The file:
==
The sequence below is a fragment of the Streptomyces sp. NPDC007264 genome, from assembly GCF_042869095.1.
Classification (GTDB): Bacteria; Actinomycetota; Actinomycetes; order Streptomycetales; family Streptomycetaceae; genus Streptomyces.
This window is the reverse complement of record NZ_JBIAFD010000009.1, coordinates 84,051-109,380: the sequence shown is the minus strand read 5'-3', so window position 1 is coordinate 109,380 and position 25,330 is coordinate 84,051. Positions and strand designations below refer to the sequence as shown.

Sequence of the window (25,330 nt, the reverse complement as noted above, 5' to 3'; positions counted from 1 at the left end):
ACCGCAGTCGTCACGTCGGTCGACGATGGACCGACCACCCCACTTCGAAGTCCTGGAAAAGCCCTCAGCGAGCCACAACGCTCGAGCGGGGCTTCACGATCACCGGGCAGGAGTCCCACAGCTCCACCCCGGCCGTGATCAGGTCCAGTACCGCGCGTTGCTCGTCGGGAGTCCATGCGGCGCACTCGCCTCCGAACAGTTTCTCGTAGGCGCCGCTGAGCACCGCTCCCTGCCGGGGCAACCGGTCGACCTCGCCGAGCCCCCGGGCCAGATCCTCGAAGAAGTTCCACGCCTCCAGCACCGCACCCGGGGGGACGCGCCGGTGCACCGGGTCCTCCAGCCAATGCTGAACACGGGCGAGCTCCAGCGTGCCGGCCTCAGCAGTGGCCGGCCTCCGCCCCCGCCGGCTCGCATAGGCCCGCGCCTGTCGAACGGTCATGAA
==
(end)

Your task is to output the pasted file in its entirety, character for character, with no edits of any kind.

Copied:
The sequence below is a fragment of the Streptomyces sp. NPDC007264 genome, from assembly GCF_042869095.1.
Classification (GTDB): Bacteria; Actinomycetota; Actinomycetes; order Streptomycetales; family Streptomycetaceae; genus Streptomyces.
This window is the reverse complement of record NZ_JBIAFD010000009.1, coordinates 84,051-109,380: the sequence shown is the minus strand read 5'-3', so window position 1 is coordinate 109,380 and position 25,330 is coordinate 84,051. Positions and strand designations below refer to the sequence as shown.

Sequence of the window (25,330 nt, the reverse complement as noted above, 5' to 3'; positions counted from 1 at the left end):
ACCGCAGTCGTCACGTCGGTCGACGATGGACCGACCACCCCACTTCGAAGTCCTGGAAAAGCCCTCAGCGAGCCACAACGCTCGAGCGGGGCTTCACGATCACCGGGCAGGAGTCCCACAGCTCCACCCCGGCCGTGATCAGGTCCAGTACCGCGCGTTGCTCGTCGGGAGTCCATGCGGCGCACTCGCCTCCGAACAGTTTCTCGTAGGCGCCGCTGAGCACCGCTCCCTGCCGGGGCAACCGGTCGACCTCGCCGAGCCCCCGGGCCAGATCCTCGAAGAAGTTCCACGCCTCCAGCACCGCACCCGGGGGGACGCGCCGGTGCACCGGGTCCTCCAGCCAATGCTGAACACGGGCGAGCTCCAGCGTGCCGGCCTCAGCAGTGGCCGGCCTCCGCCCCCGCCGGCTCGCATAGGCCCGCGCCTGTCGAACGGTCATGAA